Porter (1985) introduced the concept of value chain as the basic tool for examining the activities a company performs and their interactions with a view to identifying the sources of sustainable competitive advantage. It separates the activities of a firm into a sequential stream of activities and is used to analyse and establish the importance of the different activities in delivering the final product/service, thereby facilitating the identification of core and noncore activities. A simplistic view of this activity organisation and operation is given to the following figure. These activities in the value chain are core (primary) and supplementary (secondary or support) activities. Companies, primarily have to identify the core activities that would give them sustainable competitive advantage and then identify the assets and competencies needed to achieve this advantage.
Implementing Strategy to Sanchez and Heene (2004), the value chain activities are systematically interrelated and represent value creation. Therefore, a business gains compe titive advantage by performing these activities either more cheaply than its competitors (low cost strategy), or in a unique way that creates superior customer value and commands a price premium (differentiation).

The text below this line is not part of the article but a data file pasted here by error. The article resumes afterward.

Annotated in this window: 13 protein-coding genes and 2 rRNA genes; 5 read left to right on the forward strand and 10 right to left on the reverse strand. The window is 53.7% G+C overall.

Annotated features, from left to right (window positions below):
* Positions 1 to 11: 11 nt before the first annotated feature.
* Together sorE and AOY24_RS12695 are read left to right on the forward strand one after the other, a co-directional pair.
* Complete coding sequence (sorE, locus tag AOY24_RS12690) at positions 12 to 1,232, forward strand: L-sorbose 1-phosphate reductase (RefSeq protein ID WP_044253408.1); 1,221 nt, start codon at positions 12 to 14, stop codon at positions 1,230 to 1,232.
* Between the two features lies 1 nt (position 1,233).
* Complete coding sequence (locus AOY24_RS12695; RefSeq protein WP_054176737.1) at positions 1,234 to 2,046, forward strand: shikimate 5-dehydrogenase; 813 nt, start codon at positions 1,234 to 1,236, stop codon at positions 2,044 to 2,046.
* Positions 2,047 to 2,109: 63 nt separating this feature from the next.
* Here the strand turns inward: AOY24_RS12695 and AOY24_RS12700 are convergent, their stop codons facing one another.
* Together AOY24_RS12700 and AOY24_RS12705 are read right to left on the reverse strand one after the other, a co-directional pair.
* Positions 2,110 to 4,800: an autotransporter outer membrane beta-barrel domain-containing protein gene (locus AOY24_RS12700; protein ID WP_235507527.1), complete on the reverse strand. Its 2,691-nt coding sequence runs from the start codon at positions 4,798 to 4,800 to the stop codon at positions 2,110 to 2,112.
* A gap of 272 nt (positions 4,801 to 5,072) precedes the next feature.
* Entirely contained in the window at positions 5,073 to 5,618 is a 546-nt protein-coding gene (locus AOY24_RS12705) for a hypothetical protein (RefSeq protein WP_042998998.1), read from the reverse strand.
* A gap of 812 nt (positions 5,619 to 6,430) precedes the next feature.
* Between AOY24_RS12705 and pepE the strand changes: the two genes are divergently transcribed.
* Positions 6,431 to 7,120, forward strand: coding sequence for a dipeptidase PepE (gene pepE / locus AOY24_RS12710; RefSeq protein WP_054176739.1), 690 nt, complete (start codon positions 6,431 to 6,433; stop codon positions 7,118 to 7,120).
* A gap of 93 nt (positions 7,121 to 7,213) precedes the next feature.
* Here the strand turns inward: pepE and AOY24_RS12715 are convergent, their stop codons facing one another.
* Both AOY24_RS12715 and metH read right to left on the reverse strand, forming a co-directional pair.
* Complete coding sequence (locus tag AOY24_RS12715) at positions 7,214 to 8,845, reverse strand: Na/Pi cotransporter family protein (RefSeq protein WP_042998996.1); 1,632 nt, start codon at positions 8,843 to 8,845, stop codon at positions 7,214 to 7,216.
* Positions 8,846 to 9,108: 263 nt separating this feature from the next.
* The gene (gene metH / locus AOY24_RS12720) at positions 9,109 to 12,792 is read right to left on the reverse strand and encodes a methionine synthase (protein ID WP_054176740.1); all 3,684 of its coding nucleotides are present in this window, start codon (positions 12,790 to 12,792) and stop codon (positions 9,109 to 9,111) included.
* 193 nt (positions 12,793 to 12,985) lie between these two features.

Key Terms in Strategy development, implementation,…
A Company’s Value Chain A Simplistic Representation About Me
The following figure exhibits Porter’s framework of value chain activities. According to Porter (1985), in the value chain there are two categories of activities:
1. Primary activities: are involved with a product’s physical creation; its sale and distribution to buyers, and its service after the sale (comprise inbound logistics, operations, outbound logistics, marketing and sales, and service). These activities are termed ‘primary’ because are the most important ones as they add value to the product or those involved in either producing or selling the product (White, 2004);